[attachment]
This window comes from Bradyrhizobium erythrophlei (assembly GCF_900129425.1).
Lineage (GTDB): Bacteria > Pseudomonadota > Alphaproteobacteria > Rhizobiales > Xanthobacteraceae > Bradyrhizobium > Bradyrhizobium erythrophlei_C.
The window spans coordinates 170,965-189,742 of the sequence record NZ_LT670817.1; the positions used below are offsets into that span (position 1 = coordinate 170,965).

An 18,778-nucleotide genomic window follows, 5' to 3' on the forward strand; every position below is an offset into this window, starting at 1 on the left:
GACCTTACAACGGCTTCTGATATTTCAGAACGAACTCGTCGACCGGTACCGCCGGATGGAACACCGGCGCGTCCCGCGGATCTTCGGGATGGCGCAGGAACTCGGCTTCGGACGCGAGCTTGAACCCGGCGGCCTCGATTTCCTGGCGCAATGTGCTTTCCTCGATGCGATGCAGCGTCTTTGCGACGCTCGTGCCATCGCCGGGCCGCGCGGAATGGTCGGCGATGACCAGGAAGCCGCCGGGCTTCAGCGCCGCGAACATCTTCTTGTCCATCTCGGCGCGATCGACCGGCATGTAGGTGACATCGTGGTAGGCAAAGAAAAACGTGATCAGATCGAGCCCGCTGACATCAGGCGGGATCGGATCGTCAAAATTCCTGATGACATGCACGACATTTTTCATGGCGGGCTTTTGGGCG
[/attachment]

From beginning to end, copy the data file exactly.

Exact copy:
This window comes from Bradyrhizobium erythrophlei (assembly GCF_900129425.1).
Lineage (GTDB): Bacteria > Pseudomonadota > Alphaproteobacteria > Rhizobiales > Xanthobacteraceae > Bradyrhizobium > Bradyrhizobium erythrophlei_C.
The window spans coordinates 170,965-189,742 of the sequence record NZ_LT670817.1; the positions used below are offsets into that span (position 1 = coordinate 170,965).

An 18,778-nucleotide genomic window follows, 5' to 3' on the forward strand; every position below is an offset into this window, starting at 1 on the left:
GACCTTACAACGGCTTCTGATATTTCAGAACGAACTCGTCGACCGGTACCGCCGGATGGAACACCGGCGCGTCCCGCGGATCTTCGGGATGGCGCAGGAACTCGGCTTCGGACGCGAGCTTGAACCCGGCGGCCTCGATTTCCTGGCGCAATGTGCTTTCCTCGATGCGATGCAGCGTCTTTGCGACGCTCGTGCCATCGCCGGGCCGCGCGGAATGGTCGGCGATGACCAGGAAGCCGCCGGGCTTCAGCGCCGCGAACATCTTCTTGTCCATCTCGGCGCGATCGACCGGCATGTAGGTGACATCGTGGTAGGCAAAGAAAAACGTGATCAGATCGAGCCCGCTGACATCAGGCGGGATCGGATCGTCAAAATTCCTGATGACATGCACGACATTTTTCATGGCGGGCTTTTGGGCG